Hellenistic: Time Lords, etc.
Time Lords are one of the main forecasting methods in Hellenistic astrology. Kepler offers extensive and flexible time lord systems listings. You can select circumambulations, zodiacal aphesis, decennials, the 129 Year System, the Balbillus system, annual profections, and lunar monomoria. You can easily select the time period and many options such as the number of levels, the planet or lot to use as the basis, and other variations in the calculations. For circumambulations you can include the date of ingress into each degree and each term. Hellenistic astrologers have reported that they are very happy with the flexibility and elegant user interface.
Vedic: Dasas, Gochara, Muhurta, etc.
Many Vedic forecasting methods are available in Kepler.
In addition to the most common dasa system, Vimsottari dasas, there are 9 other dasa systems: Ashtottari, Drigdasa, Kalachakra, Lagan Kendradi, Narayana, Narayana Shoola, Shoola, Sudasa, and Yogini. You can select the number of levels. Ashtakavarga tables and an ashtakavarga graph are available as well as a Gochara graph. The panchanga forecast tables are very nicely organized and are thorough. A huge number of muhurta tables can be produced and the muhurta tables include graphic images at the top of the report so you can send to clients, post on your website, or publish beautiful and unique muhurta tables. Of course, the technical accuracy is just as professional and carefully developed as the beauty of the reports.
If you click on the images to the right, you will see the attention to detail that is given to each report. The inclusion of lots of technical detail in a nicely organized and clearly readable manner, the use of background colors, and the graphic image at the top of the muhurta tables are examples of how Kepler not only provides the information that you would like to have, but provides it in a very professional and beautiful manner.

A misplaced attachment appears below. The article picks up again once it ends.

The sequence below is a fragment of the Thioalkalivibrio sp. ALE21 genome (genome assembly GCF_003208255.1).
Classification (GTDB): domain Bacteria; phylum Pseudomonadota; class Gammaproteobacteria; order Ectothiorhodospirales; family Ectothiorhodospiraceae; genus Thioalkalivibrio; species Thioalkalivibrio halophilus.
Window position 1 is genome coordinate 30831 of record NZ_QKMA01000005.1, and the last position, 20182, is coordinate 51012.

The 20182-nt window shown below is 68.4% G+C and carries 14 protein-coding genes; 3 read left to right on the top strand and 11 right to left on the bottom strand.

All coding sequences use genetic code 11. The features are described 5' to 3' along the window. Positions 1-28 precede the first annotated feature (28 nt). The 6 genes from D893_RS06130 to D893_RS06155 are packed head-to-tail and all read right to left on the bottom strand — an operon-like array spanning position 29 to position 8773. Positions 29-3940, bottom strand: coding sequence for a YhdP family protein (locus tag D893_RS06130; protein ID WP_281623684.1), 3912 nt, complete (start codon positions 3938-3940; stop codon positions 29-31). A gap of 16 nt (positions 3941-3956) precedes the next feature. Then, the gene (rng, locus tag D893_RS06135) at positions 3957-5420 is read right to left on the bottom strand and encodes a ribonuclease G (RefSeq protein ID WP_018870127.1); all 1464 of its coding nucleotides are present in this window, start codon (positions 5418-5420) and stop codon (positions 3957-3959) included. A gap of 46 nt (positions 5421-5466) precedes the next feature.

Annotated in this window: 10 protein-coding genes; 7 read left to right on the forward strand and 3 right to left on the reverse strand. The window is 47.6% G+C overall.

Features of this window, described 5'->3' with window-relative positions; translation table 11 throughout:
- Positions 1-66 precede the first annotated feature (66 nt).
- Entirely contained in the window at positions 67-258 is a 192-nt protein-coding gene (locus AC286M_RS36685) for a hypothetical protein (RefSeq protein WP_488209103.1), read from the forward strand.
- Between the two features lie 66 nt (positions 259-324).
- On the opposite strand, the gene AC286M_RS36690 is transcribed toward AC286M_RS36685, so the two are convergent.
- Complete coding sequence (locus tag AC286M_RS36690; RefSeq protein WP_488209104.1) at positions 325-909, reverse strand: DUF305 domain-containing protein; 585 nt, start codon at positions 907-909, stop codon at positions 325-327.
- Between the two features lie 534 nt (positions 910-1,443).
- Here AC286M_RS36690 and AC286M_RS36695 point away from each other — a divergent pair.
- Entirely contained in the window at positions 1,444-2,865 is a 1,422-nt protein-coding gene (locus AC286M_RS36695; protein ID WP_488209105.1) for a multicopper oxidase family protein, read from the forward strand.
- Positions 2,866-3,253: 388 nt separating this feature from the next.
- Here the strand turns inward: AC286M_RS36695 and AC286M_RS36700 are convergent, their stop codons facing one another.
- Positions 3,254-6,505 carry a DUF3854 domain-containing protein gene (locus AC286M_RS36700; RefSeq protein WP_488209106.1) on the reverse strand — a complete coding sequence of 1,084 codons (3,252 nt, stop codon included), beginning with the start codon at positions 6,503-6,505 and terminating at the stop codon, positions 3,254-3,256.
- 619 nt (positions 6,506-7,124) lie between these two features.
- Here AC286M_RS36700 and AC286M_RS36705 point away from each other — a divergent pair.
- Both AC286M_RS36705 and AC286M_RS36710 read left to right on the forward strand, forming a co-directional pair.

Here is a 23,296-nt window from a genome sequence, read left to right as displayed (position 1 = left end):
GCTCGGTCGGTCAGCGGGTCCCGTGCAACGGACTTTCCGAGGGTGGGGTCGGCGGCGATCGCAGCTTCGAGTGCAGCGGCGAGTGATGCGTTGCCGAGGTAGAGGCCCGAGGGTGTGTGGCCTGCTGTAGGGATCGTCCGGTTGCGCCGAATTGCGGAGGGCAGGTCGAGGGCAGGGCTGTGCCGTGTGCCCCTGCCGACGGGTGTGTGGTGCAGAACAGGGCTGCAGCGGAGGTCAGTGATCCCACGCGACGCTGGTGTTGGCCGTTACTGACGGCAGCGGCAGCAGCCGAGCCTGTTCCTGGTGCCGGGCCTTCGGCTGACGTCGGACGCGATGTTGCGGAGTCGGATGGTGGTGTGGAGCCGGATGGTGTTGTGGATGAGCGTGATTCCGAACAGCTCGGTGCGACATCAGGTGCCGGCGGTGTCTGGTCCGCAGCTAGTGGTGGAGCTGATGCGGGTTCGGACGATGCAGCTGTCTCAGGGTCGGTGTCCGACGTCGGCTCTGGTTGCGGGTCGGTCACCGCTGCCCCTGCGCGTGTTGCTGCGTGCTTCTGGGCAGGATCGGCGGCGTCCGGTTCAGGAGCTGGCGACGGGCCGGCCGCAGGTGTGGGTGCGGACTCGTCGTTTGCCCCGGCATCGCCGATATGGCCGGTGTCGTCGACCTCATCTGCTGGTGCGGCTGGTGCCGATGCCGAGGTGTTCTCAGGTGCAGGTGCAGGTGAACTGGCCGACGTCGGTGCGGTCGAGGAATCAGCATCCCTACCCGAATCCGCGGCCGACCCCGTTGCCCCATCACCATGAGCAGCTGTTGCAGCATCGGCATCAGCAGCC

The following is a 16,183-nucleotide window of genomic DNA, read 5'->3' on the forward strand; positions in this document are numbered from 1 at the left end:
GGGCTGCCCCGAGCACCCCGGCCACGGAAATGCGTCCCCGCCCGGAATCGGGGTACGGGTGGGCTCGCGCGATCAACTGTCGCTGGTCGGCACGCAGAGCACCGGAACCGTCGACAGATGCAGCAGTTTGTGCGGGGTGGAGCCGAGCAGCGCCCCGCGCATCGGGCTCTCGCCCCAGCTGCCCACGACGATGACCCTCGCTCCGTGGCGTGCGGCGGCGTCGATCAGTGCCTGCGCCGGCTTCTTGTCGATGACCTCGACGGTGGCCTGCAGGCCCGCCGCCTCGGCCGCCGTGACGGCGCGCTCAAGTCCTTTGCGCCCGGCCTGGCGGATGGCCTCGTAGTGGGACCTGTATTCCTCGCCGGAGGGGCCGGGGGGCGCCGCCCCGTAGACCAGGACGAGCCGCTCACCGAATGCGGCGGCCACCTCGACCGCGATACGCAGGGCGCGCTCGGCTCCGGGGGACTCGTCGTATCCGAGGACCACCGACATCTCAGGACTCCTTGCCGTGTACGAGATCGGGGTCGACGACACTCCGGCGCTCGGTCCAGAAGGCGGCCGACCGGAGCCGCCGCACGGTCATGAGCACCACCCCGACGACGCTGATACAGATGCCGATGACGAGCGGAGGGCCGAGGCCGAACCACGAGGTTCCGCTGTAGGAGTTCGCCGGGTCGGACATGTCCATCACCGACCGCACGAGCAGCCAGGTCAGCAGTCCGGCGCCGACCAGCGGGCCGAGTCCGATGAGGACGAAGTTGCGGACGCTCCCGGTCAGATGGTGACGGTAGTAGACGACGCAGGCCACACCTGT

As usual, you can right-click on a report to quickly pull up the settings. For example, while viewing the dasas listing, you can right-click, change the kind of dasa, the number of levels, and any settings that are specific to that kind of dasa, click the OK button and see the new listing. We have also carefully compared and analyzed the results produced by Kepler with authoritative sources. The extreme effort that we put into ensuring that Kepler is technically accurate, flexible, easy-to-use are reasons why astrologers who work with Kepler are invariably impressed and delighted.
Huber Age Point, Logarithmic Time Arcs, etc.
The Huber Age Point and Logarithmic Time Arcs are two examples of forecasting methods developed by modern astrologers. The Huber system was developed by Bruno and Louise Huber and Huber patterns, Huber wheels, and other details of the Huber system are available in Kepler. One part of the Huber system is the Age Point system of predicting. There is a fairly large number of followers of the Huber system and also astrologers who use some parts of the Huber system.
Logarithmic time arcs were developed by astrologer Tad Mann. We received requests for Logarithmic Time Arcs from astrologers who use them because they find that they work. With the help of Tad Mann we ar able to include them in Kepler.